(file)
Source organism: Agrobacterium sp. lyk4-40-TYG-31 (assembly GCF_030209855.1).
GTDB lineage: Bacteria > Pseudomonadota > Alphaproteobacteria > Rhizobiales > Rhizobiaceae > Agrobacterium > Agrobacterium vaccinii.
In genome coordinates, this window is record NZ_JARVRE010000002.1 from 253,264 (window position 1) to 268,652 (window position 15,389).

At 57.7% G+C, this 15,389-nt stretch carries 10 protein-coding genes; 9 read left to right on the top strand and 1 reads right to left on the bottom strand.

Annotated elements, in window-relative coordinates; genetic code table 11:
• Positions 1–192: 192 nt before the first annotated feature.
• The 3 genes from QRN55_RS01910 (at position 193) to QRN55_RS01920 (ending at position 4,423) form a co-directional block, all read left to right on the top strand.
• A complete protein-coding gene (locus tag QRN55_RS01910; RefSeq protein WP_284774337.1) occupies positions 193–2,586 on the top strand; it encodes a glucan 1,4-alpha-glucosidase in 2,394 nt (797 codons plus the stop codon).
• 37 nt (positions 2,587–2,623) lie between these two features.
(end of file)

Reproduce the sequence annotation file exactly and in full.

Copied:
Source organism: Agrobacterium sp. lyk4-40-TYG-31 (assembly GCF_030209855.1).
GTDB lineage: Bacteria > Pseudomonadota > Alphaproteobacteria > Rhizobiales > Rhizobiaceae > Agrobacterium > Agrobacterium vaccinii.
In genome coordinates, this window is record NZ_JARVRE010000002.1 from 253,264 (window position 1) to 268,652 (window position 15,389).

At 57.7% G+C, this 15,389-nt stretch carries 10 protein-coding genes; 9 read left to right on the top strand and 1 reads right to left on the bottom strand.

Annotated elements, in window-relative coordinates; genetic code table 11:
• Positions 1–192: 192 nt before the first annotated feature.
• The 3 genes from QRN55_RS01910 (at position 193) to QRN55_RS01920 (ending at position 4,423) form a co-directional block, all read left to right on the top strand.
• A complete protein-coding gene (locus tag QRN55_RS01910; RefSeq protein WP_284774337.1) occupies positions 193–2,586 on the top strand; it encodes a glucan 1,4-alpha-glucosidase in 2,394 nt (797 codons plus the stop codon).
• 37 nt (positions 2,587–2,623) lie between these two features.